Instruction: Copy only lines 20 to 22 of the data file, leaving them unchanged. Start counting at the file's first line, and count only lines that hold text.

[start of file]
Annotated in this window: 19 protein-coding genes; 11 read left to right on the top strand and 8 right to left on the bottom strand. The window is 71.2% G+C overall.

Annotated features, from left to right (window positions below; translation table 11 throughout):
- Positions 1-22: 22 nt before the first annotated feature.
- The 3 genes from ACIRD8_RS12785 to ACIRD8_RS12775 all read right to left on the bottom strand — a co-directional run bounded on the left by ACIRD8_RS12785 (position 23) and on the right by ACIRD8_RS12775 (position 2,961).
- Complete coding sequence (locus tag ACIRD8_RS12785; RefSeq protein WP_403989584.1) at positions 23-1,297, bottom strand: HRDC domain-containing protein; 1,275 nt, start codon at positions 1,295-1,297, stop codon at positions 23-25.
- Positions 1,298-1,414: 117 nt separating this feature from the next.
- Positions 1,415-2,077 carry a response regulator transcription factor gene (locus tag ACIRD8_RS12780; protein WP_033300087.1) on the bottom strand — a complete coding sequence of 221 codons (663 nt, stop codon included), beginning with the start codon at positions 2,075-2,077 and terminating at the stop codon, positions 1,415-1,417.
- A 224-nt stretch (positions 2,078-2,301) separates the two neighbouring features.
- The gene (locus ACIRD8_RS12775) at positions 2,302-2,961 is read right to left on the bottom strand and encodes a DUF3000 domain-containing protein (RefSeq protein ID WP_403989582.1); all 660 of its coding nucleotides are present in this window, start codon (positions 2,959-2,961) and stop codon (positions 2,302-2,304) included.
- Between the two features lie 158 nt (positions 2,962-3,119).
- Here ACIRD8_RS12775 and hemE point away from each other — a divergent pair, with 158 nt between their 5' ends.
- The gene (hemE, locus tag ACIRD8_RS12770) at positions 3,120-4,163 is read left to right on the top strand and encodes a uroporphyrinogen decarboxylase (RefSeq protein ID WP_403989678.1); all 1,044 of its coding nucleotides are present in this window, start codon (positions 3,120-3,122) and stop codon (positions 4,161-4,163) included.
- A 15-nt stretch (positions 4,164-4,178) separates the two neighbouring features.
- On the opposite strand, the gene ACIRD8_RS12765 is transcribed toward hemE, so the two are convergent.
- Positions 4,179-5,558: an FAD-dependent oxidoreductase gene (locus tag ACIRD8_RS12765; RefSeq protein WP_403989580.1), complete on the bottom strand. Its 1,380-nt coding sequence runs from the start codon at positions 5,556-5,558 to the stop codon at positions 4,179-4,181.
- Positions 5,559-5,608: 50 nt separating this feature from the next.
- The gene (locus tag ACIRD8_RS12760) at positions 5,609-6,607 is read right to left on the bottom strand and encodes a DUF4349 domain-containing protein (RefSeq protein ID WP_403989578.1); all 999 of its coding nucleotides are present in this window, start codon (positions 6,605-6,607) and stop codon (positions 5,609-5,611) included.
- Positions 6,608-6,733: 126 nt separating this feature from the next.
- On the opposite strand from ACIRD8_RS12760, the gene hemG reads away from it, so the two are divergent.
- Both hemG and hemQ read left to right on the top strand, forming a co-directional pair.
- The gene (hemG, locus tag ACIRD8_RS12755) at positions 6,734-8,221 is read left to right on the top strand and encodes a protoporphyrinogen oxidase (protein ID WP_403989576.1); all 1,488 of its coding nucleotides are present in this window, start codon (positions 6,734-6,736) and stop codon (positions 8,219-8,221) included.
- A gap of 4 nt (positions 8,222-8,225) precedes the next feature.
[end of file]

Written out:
- Both hemG and hemQ read left to right on the top strand, forming a co-directional pair.
- The gene (hemG, locus tag ACIRD8_RS12755) at positions 6,734-8,221 is read left to right on the top strand and encodes a protoporphyrinogen oxidase (protein ID WP_403989576.1); all 1,488 of its coding nucleotides are present in this window, start codon (positions 6,734-6,736) and stop codon (positions 8,219-8,221) included.
- A gap of 4 nt (positions 8,222-8,225) precedes the next feature.